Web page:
Narrative tropes that annoy me, #17

Characters who automatically, unfairly, and without much in the way of supporting evidence, put the worst possible spin on Our Hero’s actions and blame him for whatever bad thing has just happened.

I’ve read two books lately with that trope. There better not be a third one any time soon, or that book will probably get dropped and not picked up again, regardless of what else it may be doing right.

0 Responses to “Narrative tropes that annoy me, #17”

  1. mrissa

    But — but — but nobody understands me! And that’s why I don’t have any friends, not my own obnoxious behavior or my own stupid mistakes, but because everyone is against me! And nobody understands Our Hero, either, and that’s why I know his heart is pure!

    It’s a very powerful set of buttons to push for a certain group of readers. I just don’t happen to be in that group, and I try to get anybody I know out of it posthaste.

    • Marie Brennan

      It isn’t even that, at least in the books in question. More like, oh, I want to create obstacles for my protagonist, therefore I will have these people who don’t believe a word he says and default to assuming he’s the enemy.

      Even though that’s dumb.

      Me, I find smart antagonists much more interesting, and much less likely to induce cranio-deskal impaction.

  2. sartorias

    Hate that one, but double triple quadruple hate it when asking a single easy question would straighten everything out, but noooo, they go off half cocked and screw up everything. Blech!

    • Marie Brennan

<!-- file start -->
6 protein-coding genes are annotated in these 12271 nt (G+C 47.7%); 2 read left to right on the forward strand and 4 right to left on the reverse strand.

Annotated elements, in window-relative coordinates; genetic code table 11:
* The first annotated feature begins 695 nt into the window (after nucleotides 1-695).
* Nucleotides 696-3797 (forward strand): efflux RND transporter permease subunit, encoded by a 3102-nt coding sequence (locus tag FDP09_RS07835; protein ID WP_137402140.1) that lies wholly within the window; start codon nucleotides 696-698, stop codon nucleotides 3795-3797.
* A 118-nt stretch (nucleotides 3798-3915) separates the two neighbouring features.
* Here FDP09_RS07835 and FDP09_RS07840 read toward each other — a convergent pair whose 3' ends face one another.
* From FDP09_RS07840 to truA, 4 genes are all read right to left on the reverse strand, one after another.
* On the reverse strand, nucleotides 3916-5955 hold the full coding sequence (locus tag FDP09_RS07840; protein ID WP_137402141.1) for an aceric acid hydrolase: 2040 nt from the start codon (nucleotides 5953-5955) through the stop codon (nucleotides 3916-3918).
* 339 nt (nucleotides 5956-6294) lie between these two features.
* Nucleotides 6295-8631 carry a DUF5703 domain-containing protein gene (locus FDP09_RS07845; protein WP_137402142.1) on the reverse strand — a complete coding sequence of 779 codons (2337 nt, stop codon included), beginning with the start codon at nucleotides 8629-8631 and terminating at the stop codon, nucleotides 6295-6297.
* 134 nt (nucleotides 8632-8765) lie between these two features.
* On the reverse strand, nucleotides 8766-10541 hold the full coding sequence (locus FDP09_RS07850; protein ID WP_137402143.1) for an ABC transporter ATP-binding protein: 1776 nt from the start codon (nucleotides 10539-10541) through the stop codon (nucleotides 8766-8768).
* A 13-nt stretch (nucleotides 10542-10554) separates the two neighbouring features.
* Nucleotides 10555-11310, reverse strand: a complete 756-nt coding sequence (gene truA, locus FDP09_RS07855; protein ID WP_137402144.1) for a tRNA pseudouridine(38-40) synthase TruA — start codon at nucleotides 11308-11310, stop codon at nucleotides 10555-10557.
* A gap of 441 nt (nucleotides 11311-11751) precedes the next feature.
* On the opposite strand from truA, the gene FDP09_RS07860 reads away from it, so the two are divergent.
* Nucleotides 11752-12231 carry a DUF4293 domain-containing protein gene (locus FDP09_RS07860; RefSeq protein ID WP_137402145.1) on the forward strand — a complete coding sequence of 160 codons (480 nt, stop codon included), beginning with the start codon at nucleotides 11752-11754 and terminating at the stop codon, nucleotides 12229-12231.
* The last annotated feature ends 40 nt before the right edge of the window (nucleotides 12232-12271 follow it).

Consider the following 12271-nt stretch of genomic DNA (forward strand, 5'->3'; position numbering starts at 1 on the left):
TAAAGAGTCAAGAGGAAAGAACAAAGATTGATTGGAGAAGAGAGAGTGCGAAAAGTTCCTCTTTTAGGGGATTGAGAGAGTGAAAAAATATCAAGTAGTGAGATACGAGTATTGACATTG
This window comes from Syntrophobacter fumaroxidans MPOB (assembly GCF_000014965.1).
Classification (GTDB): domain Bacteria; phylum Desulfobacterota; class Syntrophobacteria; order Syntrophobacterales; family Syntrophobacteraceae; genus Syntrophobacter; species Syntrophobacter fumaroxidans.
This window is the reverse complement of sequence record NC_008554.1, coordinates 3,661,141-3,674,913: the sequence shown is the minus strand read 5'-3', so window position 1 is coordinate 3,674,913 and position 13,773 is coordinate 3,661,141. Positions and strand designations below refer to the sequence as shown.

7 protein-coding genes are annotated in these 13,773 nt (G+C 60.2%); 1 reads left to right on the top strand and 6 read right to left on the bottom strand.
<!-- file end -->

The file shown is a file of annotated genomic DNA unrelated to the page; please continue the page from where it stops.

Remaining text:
Heh — you remind me of a discussion I was having with this weekend, when I introduced her to the fabulousness that is the Pride and Prejudice miniseries. I said then that I think the Regency is the natural home of romance, because at least then there’s a cultural reason why the hero and heroine don’t just talk to each other and straighten out the misunderstandings.

      But yeah, most of the time that’s bloody annoying.

  3. mindstalk

    To Reign in Hell!

    Though you can arguably give them a pass because they’re all like three years old, along with what passes for the universe, and things like deceit and misunderstanding and politics are still being invented.

    • Marie Brennan

      Not familiar with that one, actually. But yes, sometimes there are things to justify it. It’s the times when the justification is “because that creates conflict” that I really hate.

      • mindstalk

        Steven Brust’s version of the Creation and the Fall of Satan. One of his first three novels, shares a “just let them finish talking” feature with Yendi. Zelazny liked him anyway.

    • diatryma

      OH GOD YES.

      I stopped reading that one because I kept getting despairingly frustrated.

      • mindstalk

        How about Yendi? Much shorter if Vlad would stop interrupting Morrolan. Admittedly Vlad’s a cocky 18 year old or so.

        • diatryma

          I think I’ve read that one– but I can’t keep track of the Vlad books at all. I feel horrible that I don’t buy them, but I don’t know which ones I have, and which I have read.

  4. mythusmage

    My beef with it is that it’s too much like real life. You do follow politics, right?

    “Fiction is better than real life because fiction has to make sense.”

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